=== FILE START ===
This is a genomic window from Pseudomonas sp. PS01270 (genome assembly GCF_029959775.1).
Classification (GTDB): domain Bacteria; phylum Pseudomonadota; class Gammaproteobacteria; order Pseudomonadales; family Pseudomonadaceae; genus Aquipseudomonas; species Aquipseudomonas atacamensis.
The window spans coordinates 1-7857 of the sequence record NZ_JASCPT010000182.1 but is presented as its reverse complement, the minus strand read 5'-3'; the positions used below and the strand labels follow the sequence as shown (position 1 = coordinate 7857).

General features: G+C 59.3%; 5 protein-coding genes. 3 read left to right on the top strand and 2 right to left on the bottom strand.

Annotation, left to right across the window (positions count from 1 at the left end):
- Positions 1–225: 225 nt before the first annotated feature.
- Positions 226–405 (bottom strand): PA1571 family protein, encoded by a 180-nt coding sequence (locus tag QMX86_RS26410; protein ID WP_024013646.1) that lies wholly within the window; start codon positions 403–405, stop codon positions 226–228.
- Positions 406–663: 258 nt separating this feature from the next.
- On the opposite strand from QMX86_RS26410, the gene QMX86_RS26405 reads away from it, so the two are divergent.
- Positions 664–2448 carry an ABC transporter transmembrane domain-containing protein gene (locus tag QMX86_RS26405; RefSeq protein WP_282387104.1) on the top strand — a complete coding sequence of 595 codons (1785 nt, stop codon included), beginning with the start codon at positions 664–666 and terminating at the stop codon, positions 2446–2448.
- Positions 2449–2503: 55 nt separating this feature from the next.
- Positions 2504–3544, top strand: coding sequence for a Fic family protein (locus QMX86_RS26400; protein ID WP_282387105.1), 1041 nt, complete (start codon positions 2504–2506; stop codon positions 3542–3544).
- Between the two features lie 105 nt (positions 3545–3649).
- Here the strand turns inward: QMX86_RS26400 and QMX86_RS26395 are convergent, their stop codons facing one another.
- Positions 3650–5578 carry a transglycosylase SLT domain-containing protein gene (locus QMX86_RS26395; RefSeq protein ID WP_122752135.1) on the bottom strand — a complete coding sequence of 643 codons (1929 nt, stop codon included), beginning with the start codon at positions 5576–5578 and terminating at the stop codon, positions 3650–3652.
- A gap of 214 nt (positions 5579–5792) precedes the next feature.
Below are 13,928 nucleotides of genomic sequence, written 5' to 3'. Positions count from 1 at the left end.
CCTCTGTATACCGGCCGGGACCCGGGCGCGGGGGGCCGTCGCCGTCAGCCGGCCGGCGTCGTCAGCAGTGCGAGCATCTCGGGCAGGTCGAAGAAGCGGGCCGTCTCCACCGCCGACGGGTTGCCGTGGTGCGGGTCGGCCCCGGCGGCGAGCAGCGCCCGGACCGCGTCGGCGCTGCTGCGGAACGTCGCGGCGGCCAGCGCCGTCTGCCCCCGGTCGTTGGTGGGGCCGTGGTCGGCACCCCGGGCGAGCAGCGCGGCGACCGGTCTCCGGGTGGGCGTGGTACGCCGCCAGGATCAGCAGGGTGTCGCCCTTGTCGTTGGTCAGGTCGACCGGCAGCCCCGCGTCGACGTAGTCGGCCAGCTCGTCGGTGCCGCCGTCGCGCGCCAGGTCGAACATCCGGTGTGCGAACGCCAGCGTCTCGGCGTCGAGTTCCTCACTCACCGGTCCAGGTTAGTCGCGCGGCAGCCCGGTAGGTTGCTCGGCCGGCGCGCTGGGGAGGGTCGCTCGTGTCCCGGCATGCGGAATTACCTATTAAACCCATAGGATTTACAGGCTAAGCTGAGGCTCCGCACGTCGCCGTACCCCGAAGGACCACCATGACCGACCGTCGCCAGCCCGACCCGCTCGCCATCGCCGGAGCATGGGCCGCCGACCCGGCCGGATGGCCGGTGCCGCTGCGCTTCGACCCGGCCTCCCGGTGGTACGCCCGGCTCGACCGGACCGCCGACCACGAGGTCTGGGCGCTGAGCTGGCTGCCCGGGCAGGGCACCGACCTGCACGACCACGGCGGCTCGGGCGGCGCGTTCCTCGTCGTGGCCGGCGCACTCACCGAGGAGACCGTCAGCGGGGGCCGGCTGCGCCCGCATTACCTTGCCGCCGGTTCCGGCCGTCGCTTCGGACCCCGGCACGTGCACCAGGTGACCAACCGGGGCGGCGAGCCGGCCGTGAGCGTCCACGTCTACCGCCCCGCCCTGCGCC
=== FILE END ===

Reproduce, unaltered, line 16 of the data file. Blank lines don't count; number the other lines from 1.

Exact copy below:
- A gap of 214 nt (positions 5579–5792) precedes the next feature.